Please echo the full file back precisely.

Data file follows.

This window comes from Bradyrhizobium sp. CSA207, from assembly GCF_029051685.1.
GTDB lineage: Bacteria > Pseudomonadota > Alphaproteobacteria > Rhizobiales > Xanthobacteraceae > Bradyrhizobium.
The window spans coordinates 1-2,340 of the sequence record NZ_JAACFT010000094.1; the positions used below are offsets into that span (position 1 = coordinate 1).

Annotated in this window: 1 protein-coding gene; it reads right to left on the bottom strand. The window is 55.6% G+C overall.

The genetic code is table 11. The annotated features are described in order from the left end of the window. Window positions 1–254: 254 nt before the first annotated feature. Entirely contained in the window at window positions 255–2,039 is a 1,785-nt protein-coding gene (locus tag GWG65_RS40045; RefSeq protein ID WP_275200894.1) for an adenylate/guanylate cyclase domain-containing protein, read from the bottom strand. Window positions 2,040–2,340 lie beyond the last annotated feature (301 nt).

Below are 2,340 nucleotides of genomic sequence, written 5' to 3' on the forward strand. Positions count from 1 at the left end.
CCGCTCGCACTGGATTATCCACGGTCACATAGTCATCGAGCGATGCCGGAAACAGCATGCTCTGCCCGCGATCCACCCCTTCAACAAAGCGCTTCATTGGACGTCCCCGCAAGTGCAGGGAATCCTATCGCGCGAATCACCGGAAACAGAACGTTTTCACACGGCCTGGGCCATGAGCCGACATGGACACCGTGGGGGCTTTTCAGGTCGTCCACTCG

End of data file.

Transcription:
This window comes from Bradyrhizobium sp. CSA207, from assembly GCF_029051685.1.
GTDB lineage: Bacteria > Pseudomonadota > Alphaproteobacteria > Rhizobiales > Xanthobacteraceae > Bradyrhizobium.
The window spans coordinates 1-2,340 of the sequence record NZ_JAACFT010000094.1; the positions used below are offsets into that span (position 1 = coordinate 1).

Annotated in this window: 1 protein-coding gene; it reads right to left on the bottom strand. The window is 55.6% G+C overall.

The genetic code is table 11. The annotated features are described in order from the left end of the window. Window positions 1–254: 254 nt before the first annotated feature. Entirely contained in the window at window positions 255–2,039 is a 1,785-nt protein-coding gene (locus tag GWG65_RS40045; RefSeq protein ID WP_275200894.1) for an adenylate/guanylate cyclase domain-containing protein, read from the bottom strand. Window positions 2,040–2,340 lie beyond the last annotated feature (301 nt).

Below are 2,340 nucleotides of genomic sequence, written 5' to 3' on the forward strand. Positions count from 1 at the left end.
CCGCTCGCACTGGATTATCCACGGTCACATAGTCATCGAGCGATGCCGGAAACAGCATGCTCTGCCCGCGATCCACCCCTTCAACAAAGCGCTTCATTGGACGTCCCCGCAAGTGCAGGGAATCCTATCGCGCGAATCACCGGAAACAGAACGTTTTCACACGGCCTGGGCCATGAGCCGACATGGACACCGTGGGGGCTTTTCAGGTCGTCCACTCG